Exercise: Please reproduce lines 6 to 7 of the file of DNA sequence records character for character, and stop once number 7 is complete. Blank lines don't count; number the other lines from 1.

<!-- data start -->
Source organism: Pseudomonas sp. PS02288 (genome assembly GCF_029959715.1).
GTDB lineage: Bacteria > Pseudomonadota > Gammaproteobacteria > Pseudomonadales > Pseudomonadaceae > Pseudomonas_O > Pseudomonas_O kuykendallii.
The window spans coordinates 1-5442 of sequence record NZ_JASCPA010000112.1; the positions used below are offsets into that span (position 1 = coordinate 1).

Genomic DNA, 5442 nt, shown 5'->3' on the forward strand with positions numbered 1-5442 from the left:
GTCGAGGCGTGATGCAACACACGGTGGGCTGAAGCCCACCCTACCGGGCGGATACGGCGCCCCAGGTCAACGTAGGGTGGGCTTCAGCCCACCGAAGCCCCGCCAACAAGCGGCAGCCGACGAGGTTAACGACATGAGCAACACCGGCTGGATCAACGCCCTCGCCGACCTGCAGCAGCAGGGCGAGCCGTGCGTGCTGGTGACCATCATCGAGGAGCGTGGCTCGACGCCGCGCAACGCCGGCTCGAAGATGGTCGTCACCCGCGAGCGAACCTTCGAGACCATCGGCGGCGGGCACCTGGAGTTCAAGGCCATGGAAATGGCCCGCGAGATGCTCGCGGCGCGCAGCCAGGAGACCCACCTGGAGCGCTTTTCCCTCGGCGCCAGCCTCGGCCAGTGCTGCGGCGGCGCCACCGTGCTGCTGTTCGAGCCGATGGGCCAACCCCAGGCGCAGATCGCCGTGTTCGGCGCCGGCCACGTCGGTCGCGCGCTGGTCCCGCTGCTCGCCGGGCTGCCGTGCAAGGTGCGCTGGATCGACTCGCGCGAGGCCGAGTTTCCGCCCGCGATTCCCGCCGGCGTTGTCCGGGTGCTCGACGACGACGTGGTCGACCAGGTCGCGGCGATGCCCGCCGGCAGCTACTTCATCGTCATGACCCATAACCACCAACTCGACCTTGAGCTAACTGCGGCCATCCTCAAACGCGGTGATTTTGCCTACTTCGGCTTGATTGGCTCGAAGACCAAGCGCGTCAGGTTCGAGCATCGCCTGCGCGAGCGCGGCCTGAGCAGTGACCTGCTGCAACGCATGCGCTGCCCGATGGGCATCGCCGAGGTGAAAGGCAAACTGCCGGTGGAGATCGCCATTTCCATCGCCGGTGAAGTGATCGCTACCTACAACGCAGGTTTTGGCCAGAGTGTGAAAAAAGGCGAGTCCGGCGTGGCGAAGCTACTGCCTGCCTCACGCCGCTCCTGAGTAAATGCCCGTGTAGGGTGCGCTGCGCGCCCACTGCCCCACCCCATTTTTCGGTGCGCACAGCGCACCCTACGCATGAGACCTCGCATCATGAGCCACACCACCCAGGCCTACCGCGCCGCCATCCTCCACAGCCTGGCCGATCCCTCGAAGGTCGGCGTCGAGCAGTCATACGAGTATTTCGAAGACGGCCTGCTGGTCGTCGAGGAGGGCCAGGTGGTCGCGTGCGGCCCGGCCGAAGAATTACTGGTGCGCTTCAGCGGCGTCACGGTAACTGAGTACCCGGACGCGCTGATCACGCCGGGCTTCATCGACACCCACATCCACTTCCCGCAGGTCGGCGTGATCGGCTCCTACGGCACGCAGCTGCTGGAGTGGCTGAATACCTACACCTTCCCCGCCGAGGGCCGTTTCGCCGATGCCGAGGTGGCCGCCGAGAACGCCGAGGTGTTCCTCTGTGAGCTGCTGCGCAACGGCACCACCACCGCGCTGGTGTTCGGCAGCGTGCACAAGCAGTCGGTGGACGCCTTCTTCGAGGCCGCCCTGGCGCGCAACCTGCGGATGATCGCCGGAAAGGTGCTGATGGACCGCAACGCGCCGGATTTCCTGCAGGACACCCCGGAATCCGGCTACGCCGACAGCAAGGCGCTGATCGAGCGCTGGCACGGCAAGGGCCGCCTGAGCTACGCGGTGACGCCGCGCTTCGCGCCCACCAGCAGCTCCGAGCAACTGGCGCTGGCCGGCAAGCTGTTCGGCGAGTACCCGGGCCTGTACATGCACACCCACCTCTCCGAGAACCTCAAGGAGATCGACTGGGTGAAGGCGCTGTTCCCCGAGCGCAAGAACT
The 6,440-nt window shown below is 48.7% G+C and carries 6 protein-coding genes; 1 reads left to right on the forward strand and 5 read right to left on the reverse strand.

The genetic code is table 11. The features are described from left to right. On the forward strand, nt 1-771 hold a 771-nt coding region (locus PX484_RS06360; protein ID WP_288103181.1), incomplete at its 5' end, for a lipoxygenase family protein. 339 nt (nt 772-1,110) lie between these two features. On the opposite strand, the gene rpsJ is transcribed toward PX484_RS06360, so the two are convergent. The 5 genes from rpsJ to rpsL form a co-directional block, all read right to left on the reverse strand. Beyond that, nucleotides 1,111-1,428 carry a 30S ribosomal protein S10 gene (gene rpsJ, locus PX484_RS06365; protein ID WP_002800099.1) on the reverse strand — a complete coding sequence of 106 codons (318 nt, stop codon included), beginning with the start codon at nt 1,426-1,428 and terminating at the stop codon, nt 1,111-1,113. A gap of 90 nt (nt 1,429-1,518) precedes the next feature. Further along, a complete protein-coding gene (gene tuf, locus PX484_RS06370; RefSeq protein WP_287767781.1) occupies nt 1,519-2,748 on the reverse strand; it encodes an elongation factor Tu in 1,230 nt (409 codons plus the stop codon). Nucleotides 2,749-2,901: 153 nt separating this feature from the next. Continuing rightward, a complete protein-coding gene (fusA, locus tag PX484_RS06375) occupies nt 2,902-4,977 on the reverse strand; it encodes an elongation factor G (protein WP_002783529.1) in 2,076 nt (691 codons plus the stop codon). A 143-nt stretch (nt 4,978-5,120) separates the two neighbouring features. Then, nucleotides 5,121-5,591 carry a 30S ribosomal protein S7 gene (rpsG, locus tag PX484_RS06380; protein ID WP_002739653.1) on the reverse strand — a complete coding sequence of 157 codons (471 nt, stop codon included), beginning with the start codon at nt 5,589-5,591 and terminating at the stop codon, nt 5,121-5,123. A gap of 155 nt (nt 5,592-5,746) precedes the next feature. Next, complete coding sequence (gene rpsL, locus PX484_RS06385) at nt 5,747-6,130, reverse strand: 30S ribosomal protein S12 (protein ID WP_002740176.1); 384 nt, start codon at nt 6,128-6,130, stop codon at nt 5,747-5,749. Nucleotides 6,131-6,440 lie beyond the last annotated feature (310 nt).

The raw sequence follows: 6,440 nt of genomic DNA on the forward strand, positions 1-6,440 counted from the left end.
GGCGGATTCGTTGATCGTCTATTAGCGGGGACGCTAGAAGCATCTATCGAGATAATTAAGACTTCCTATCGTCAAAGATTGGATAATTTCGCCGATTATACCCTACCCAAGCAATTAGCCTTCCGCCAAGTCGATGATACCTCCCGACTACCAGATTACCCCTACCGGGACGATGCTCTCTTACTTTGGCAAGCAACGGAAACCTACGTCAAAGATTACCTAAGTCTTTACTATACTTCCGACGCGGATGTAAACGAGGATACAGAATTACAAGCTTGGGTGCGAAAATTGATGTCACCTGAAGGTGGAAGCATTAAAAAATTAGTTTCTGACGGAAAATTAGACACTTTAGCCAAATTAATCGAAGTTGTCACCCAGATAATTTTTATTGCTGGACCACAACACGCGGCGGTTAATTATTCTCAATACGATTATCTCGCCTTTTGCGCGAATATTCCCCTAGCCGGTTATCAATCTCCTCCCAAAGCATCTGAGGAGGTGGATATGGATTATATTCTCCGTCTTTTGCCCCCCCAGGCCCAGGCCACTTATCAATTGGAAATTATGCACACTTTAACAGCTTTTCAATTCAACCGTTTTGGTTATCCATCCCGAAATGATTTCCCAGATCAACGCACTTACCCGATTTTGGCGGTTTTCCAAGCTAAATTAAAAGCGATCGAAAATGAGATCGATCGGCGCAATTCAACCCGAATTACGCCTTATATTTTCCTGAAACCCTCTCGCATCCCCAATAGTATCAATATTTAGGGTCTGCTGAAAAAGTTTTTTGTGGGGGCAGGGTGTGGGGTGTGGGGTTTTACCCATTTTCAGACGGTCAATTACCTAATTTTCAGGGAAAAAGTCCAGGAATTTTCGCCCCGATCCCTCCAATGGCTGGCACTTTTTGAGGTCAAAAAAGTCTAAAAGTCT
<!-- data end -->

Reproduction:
The 6,440-nt window shown below is 48.7% G+C and carries 6 protein-coding genes; 1 reads left to right on the forward strand and 5 read right to left on the reverse strand.

The genetic code is table 11. The features are described from left to right. On the forward strand, nt 1-771 hold a 771-nt coding region (locus PX484_RS06360; protein ID WP_288103181.1), incomplete at its 5' end, for a lipoxygenase family protein. 339 nt (nt 772-1,110) lie between these two features. On the opposite strand, the gene rpsJ is transcribed toward PX484_RS06360, so the two are convergent. The 5 genes from rpsJ to rpsL form a co-directional block, all read right to left on the reverse strand. Beyond that, nucleotides 1,111-1,428 carry a 30S ribosomal protein S10 gene (gene rpsJ, locus PX484_RS06365; protein ID WP_002800099.1) on the reverse strand — a complete coding sequence of 106 codons (318 nt, stop codon included), beginning with the start codon at nt 1,426-1,428 and terminating at the stop codon, nt 1,111-1,113. A gap of 90 nt (nt 1,429-1,518) precedes the next feature. Further along, a complete protein-coding gene (gene tuf, locus PX484_RS06370; RefSeq protein WP_287767781.1) occupies nt 1,519-2,748 on the reverse strand; it encodes an elongation factor Tu in 1,230 nt (409 codons plus the stop codon). Nucleotides 2,749-2,901: 153 nt separating this feature from the next. Continuing rightward, a complete protein-coding gene (fusA, locus tag PX484_RS06375) occupies nt 2,902-4,977 on the reverse strand; it encodes an elongation factor G (protein WP_002783529.1) in 2,076 nt (691 codons plus the stop codon). A 143-nt stretch (nt 4,978-5,120) separates the two neighbouring features. Then, nucleotides 5,121-5,591 carry a 30S ribosomal protein S7 gene (rpsG, locus tag PX484_RS06380; protein ID WP_002739653.1) on the reverse strand — a complete coding sequence of 157 codons (471 nt, stop codon included), beginning with the start codon at nt 5,589-5,591 and terminating at the stop codon, nt 5,121-5,123. A gap of 155 nt (nt 5,592-5,746) precedes the next feature. Next, complete coding sequence (gene rpsL, locus PX484_RS06385) at nt 5,747-6,130, reverse strand: 30S ribosomal protein S12 (protein ID WP_002740176.1); 384 nt, start codon at nt 6,128-6,130, stop codon at nt 5,747-5,749. Nucleotides 6,131-6,440 lie beyond the last annotated feature (310 nt).